So what's normal is to connect the solar panels to the service battery. Anyway, even if there's no additional charge for days, the engine battery isn't a problem. In key and both switch solutions, the engine battery can be paralleled and filled from the solar system if desired. But when the sun goes out, don't forget to put the keys in the protective position!
One of the most frequently asked questions: What happens if multiple chargers are connected at the same time? Short answer: Nothing happens.
Actually, it was a question that should have happened before the solar panel. If the engine works while connected to the land charge, both the alternator and the redrector will create a parallel charging state. In these cases, each device continues to charge up to its capacity. The determining will be the capacity of the batteries to accept charge:
If the batteries are too hungry, they can receive the total current from all chargers. (There's a theoretical risk here. If the total capacity of our chargers is sufficient to damage the batteries, damage may occur. But who has that capacity?)
As the batteries are full, the charging current they can accept will decrease and the currents that the devices can give will decrease. Theoretically, even if they work at the same voltages, the small adjustment differences between them will determine who outweighs them. But the batteries will never encounter a high voltage, they will never be damaged.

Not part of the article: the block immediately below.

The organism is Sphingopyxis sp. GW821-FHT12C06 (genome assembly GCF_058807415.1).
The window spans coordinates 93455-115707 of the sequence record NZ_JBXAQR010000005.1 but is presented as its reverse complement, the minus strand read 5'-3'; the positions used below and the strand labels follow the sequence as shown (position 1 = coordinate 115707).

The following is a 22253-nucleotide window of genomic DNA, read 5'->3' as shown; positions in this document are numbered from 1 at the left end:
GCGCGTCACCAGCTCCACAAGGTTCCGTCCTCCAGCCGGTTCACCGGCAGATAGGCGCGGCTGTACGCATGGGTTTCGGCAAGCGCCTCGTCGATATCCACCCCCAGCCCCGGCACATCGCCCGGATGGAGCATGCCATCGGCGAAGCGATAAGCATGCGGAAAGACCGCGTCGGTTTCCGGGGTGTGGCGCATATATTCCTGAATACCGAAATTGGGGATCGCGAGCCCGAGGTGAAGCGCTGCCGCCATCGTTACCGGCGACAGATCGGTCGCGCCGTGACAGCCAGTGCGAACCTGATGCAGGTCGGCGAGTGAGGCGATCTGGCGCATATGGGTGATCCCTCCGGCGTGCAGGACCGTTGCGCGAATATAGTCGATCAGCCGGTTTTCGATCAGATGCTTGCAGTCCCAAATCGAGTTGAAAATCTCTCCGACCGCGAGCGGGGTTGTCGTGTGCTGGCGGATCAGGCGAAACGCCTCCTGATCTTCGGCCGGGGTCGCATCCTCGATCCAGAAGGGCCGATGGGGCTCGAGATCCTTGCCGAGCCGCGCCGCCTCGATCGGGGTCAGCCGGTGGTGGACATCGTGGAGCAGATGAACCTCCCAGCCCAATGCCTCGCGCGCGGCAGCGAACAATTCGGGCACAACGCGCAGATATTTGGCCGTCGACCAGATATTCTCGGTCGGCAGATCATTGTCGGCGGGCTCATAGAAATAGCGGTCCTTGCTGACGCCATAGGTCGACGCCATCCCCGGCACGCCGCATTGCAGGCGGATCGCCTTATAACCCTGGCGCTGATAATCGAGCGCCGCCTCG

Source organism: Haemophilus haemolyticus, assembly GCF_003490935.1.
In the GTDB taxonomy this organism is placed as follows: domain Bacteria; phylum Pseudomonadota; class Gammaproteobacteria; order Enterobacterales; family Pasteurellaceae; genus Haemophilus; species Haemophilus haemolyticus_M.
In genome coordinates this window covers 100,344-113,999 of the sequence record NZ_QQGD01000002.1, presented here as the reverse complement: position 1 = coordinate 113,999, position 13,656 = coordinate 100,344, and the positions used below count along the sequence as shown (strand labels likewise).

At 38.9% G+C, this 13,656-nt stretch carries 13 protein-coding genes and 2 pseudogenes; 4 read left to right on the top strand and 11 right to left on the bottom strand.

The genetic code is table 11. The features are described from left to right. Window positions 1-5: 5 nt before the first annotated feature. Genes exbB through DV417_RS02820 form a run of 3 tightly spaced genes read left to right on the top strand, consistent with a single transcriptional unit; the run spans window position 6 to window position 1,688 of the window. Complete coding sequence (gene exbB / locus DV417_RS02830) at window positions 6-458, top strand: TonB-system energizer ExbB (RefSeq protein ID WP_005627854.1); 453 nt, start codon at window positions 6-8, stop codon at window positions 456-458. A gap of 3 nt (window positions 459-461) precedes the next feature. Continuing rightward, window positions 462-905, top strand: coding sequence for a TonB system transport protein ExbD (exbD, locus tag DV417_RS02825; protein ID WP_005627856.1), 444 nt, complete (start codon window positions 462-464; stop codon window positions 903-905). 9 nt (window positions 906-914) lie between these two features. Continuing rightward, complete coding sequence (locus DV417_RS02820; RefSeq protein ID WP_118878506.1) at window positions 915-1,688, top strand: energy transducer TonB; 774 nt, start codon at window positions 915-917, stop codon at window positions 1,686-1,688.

A problem with some engines: if the solar panel system is already holding a high voltage, the alternator may not be activated. The engine's control circuit detects this and lights up the fault lamp on its own control panel. It doesn't hurt, but it's disturbing. Also, you get used to the fact that the fault on that panel is on fire, and a real malfunction detects late. He's like a lonesome shepherd.
The third output is intended for devices to be fed from batteries. Instead of connecting the devices directly to the batteries, it is foreseen that it will be connected to this output. (Don't just think about boat applications. These are designed to be used from the farmhouse to street lighting.)
The most important advantage is that when battery occupancy drops below a preset value, this output is automatically cut off and protected by batteries.
Normally, this third outlet is rarely used in boat installations. If you want to pass the entire distribution line through the Charge Control Unit, its capacity must be sufficient to meet the maximum load. However, we normally determine charge control units according to the capacity of solar panels. Our consumption capacity can be instantaneously higher than this.
This third exit on boats can be used for two different purposes:
Some devices such as televisions and computer chargers are connected to this output, enabling automatic shutdowns when the battery level drops. But a separate insurance group, etc. it's probably not worth the effort.
More interesting application; in most chargers, this output can be programmed as "only work at night". In this way, only the lamp that is asked to work at night, etc… can be automated. Or, by reversing with a relay, applications such as fans can only be made to work during the day.